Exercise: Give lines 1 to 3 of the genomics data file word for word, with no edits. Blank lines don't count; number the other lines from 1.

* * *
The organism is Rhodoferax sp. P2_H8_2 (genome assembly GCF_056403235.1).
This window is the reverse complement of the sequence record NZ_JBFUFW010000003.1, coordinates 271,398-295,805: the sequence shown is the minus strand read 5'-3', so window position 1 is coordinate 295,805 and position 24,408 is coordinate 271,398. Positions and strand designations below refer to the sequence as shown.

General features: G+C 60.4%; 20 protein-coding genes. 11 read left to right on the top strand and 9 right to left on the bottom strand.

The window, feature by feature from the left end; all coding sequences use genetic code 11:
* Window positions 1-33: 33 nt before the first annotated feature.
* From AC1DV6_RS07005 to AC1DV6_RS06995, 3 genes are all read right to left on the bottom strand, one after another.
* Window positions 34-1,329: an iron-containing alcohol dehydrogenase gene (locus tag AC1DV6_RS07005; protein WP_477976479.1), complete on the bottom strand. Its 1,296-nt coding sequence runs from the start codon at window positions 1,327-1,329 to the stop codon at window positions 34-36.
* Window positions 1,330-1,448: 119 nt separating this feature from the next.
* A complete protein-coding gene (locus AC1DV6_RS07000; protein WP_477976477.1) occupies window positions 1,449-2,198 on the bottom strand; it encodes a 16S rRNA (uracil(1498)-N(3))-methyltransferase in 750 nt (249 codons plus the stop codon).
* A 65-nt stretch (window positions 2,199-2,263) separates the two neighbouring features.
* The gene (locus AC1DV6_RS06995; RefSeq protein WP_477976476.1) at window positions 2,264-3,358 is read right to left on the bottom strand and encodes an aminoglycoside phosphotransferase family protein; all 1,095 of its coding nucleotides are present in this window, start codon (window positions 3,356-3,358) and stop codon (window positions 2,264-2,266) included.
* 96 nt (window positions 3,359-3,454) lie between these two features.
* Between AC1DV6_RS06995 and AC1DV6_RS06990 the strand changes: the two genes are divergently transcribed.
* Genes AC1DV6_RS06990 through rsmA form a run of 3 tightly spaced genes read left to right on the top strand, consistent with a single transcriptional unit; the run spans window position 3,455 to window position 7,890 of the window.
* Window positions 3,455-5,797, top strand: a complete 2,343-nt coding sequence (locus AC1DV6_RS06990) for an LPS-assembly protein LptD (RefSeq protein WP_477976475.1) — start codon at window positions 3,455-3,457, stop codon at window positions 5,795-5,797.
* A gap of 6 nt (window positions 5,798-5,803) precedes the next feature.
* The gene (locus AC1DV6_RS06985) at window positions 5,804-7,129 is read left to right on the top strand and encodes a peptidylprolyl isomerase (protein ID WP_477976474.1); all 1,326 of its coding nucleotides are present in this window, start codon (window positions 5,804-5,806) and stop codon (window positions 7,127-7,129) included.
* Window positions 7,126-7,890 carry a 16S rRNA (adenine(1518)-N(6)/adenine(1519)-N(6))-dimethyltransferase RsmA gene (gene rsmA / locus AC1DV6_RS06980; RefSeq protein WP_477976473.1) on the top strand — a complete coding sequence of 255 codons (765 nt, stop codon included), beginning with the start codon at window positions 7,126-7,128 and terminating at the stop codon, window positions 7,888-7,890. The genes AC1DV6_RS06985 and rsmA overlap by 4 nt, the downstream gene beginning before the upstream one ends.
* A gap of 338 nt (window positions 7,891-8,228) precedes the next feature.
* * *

The organism is Rhodoferax sp. P2_H8_2 (genome assembly GCF_056403235.1).
This window is the reverse complement of the sequence record NZ_JBFUFW010000003.1, coordinates 271,398-295,805: the sequence shown is the minus strand read 5'-3', so window position 1 is coordinate 295,805 and position 24,408 is coordinate 271,398. Positions and strand designations below refer to the sequence as shown.

General features: G+C 60.4%; 20 protein-coding genes. 11 read left to right on the top strand and 9 right to left on the bottom strand.